So, Biographies Are Wild

Let me start with this: I have never been a particularly avid reader of biographies. Prior to Alexander Hamilton by Ron Chernow, I can’t recall the last one I read. But all of a sudden, my participation in the Women’s Lives Club’s year of women’s biographies means my bookshelf is raining life stories. (I think I’m going to need a bigger bookshelf.) As a newbie to the world of biographies, I thought I would share my somewhat disorganised thoughts on the topic. More specifically, I wanted to reflect on the immediate intrusiveness I’ve felt in this process. For reasons I’ll attempt to make clear, this sudden immersion into the worlds of other people, as told by different other people, has made me far more distrustful of the form than I ever expected.

To put it bluntly, it seems to involve the total invasion of a person’s existence. Imagine having your story appropriated by someone else. I’d never really considered how insidious that could be. To lose control of the narrative of your own life seems a frightening prospect.

As supplementary reading to the book club, our fearless leader Rachel Syme suggested Writing a Woman’s Life by Carolyn G. Heilbrun. In it, Heilbrun references Roland Barthes’ view of biography as offensive because it entails, as Barthes puts it, “a counterfeit integration of the subject.” Heilbrun concurs, suggesting that, “In choosing among biographers and biographies, we choose among counterfeit integrations.”

The biography I’m currently reading for the Women’s Lives Club, The Silent Woman by Janet Malcolm, opens on an essay from Ted Hughes that was written as the foreword to The Journals of Sylvia Plath, and in it he says, “I never saw her show her real self to anybody– except, perhaps, in the last three months of her life”. Less than a page in and I was already thrown off-kilter by those words. “Her real self”. It made me think about my “real self”, the idea that anybody has a “real self”, one true identity from which any deviation is just that: a digression from the authentic person. Why can we not be understood as more than one thing? We are more than one “real self”, aren’t we? But can a biography account for that?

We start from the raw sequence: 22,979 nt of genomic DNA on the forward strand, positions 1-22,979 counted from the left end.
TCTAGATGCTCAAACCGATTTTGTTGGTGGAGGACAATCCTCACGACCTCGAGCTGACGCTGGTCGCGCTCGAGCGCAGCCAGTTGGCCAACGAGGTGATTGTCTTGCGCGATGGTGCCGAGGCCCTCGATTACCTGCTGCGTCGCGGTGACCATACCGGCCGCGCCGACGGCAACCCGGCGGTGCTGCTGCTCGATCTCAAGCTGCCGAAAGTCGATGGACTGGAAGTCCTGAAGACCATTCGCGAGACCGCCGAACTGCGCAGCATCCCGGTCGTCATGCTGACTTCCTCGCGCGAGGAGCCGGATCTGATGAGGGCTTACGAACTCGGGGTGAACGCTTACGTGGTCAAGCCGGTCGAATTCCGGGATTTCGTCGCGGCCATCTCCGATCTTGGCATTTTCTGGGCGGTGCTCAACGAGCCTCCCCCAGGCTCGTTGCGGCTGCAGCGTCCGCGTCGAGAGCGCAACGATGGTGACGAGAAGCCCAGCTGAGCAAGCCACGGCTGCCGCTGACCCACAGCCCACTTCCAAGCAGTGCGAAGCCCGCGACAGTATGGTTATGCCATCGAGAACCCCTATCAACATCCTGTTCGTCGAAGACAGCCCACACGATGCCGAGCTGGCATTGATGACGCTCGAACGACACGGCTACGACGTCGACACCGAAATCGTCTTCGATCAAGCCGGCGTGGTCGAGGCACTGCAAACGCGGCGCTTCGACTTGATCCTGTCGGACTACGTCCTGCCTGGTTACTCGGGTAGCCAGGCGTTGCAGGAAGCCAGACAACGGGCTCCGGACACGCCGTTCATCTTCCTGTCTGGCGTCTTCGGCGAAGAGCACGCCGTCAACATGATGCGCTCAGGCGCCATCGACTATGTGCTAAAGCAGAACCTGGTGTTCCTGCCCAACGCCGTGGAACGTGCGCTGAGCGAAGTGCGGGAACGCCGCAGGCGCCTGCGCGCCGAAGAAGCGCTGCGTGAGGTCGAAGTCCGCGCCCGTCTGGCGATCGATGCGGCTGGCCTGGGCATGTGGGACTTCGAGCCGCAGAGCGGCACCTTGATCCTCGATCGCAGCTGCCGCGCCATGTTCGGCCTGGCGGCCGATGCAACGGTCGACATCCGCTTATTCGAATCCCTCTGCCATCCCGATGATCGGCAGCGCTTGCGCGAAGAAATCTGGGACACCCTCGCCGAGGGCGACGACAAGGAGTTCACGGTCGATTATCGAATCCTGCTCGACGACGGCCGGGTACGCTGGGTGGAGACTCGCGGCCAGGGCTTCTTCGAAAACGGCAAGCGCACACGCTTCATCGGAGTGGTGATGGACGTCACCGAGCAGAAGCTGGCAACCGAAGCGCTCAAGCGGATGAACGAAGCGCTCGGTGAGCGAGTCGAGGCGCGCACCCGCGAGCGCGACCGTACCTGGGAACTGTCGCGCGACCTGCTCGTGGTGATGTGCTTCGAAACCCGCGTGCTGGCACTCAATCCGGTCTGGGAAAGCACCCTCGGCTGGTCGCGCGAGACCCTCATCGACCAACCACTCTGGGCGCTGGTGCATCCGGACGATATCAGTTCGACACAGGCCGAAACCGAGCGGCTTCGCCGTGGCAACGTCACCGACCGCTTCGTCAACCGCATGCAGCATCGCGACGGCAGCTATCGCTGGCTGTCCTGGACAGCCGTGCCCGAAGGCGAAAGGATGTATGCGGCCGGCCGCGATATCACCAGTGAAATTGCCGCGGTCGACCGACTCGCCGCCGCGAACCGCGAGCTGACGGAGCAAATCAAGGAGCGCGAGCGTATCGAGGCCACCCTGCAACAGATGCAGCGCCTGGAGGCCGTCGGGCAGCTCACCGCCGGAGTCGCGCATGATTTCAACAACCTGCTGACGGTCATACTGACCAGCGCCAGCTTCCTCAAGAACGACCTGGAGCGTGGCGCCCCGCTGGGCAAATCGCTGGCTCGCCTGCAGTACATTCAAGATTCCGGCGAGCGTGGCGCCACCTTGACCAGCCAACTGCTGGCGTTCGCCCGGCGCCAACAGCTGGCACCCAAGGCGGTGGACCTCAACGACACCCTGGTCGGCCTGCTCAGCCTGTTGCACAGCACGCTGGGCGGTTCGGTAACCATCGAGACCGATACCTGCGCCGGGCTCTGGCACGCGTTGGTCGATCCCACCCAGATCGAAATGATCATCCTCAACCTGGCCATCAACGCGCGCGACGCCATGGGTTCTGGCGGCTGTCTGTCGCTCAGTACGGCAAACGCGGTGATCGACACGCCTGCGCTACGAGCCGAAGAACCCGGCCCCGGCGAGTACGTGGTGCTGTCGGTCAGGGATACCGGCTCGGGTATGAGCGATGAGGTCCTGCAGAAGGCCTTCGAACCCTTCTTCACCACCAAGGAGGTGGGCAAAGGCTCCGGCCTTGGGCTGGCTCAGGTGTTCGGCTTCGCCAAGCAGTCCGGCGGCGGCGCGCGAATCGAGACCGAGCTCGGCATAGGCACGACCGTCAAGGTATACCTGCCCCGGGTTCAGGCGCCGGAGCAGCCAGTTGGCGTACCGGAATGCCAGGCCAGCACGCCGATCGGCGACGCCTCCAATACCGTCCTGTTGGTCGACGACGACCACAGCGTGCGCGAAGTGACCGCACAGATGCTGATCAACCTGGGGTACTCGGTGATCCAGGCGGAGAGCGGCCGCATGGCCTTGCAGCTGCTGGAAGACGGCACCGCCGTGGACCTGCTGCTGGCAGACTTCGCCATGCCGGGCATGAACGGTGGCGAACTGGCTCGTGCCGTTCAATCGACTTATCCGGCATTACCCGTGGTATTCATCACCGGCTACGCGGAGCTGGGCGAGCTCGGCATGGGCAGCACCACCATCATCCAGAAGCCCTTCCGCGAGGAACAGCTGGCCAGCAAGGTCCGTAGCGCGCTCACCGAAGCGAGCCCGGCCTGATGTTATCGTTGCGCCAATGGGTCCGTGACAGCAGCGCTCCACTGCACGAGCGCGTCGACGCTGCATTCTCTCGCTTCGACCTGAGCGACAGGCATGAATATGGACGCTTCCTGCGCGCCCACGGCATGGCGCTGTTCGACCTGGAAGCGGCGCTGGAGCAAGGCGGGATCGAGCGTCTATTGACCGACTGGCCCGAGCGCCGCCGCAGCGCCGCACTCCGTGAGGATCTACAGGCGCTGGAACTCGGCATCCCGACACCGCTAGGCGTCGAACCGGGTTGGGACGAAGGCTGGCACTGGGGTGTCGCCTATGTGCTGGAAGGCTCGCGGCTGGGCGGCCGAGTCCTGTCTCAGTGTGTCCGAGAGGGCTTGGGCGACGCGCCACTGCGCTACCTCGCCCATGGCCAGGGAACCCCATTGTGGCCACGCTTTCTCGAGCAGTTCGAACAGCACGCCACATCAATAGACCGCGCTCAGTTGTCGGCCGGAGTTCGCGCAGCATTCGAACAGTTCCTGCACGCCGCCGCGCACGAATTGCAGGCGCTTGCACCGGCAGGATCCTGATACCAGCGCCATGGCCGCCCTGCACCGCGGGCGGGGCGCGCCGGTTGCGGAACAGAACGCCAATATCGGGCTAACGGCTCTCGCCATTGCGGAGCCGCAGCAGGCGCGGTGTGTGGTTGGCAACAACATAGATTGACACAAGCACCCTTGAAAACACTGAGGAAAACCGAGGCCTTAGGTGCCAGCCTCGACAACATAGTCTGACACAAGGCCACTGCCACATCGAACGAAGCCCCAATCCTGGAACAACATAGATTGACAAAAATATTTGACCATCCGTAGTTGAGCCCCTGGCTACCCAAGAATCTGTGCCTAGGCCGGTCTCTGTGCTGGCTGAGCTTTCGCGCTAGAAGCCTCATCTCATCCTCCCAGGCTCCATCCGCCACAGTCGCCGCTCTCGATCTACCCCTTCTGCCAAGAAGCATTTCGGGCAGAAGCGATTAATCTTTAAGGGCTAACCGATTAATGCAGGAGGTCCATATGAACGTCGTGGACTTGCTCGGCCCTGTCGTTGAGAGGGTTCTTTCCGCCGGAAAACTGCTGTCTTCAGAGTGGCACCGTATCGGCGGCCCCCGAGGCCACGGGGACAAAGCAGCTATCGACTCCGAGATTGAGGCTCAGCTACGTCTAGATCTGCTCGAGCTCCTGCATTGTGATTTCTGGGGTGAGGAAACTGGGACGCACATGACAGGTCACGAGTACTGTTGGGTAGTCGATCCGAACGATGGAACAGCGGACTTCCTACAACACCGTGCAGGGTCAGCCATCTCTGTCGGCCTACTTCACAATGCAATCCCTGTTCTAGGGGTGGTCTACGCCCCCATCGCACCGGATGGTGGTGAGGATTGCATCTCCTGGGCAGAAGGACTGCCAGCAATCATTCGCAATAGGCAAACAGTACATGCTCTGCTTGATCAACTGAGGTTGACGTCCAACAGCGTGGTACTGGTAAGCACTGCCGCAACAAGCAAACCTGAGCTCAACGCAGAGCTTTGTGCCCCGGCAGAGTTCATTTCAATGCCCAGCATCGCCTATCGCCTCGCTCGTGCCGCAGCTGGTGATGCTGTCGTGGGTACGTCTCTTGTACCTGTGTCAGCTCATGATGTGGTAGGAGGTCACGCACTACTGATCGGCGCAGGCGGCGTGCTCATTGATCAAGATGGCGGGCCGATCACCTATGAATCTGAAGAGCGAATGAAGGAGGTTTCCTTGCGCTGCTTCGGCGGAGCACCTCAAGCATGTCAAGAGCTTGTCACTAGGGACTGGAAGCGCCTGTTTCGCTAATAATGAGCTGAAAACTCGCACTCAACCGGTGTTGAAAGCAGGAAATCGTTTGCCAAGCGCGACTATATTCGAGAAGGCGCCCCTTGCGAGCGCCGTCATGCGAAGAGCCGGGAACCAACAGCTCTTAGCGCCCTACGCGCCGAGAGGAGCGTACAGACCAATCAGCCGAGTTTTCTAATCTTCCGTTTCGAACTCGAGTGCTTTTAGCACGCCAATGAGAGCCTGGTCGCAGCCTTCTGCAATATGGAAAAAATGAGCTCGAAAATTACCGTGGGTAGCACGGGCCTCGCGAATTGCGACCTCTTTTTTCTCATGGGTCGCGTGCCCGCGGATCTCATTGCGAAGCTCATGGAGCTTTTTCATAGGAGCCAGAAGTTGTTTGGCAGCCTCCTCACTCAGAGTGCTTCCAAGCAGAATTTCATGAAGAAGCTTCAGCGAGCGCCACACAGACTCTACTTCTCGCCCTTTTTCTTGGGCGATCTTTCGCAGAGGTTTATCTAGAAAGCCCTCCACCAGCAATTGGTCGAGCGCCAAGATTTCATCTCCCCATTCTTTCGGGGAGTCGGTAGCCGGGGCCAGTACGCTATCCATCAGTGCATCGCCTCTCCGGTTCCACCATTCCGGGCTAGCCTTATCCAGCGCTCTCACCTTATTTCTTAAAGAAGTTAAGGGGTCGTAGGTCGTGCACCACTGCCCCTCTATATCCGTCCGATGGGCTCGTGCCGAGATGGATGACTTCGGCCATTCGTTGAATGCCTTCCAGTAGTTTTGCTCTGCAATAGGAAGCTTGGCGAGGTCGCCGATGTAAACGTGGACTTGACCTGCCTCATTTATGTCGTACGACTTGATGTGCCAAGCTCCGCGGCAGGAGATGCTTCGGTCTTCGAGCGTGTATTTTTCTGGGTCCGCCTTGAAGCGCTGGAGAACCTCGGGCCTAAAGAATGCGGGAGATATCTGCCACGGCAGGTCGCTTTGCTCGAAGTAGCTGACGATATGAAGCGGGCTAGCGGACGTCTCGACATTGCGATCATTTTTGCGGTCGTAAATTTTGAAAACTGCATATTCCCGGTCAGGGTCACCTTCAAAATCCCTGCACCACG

As I continued reading the Malcolm biography of Plath and Hughes, it began to feel as though it was Plath’s curse that – after five biographies, and endless academic discussion – she would always have her story claimed by other people. The world seems to want to project their own readings of Plath’s actions onto her, from her first biographer Al Alvarez, whose own experience of attempting suicide seemed to be projected onto Plath’s, to the devoted fans who view her as the tortured artist or feminist martyr that they so deeply identify with.

What is striking about the Sylvia Plath narrative is that, as a result of the many retellings of her story, perspective proves its own pertinence in the biographical form – which Malcolm takes pains to highlight.

Now, autobiographies I get. They are rather less problematic in nature. It is a person’s account of their own life, their view being inherently relevant given that they are at the centre of the story being told. Whether it is an authentic retelling is less important, I would argue, than that this is their perspective and their perspective holds significance by virtue of belonging to them: the person whose story you, the reader, sought to read about. The anecdotes that are included and omitted are selected by the person of interest, who, typically, is choosing to edit their life into a flattering self-portrait. In many ways, the distortion of memory makes everything a fiction. We rearrange life into tidy narratives. We dispense of the clutter. We edit. But it’s far less complicated when we only edit ourselves because, simply, we edit our own stories to our own interests. There’s nothing outwardly deceptive about it because that assumption must exist in the mind of the audience anyway.

Biography, on the other hand, is messier. It’s another person’s editing. And their motives are going to be less clear-cut. Ultimately, we can assume that a biographer is going to write a life in such a way that supplies the reader with all the anecdotal evidence that will lead them on the path to the biographer’s own overall view of the person. Sometimes flattering, sometimes not. Sometimes accurate, sometimes not.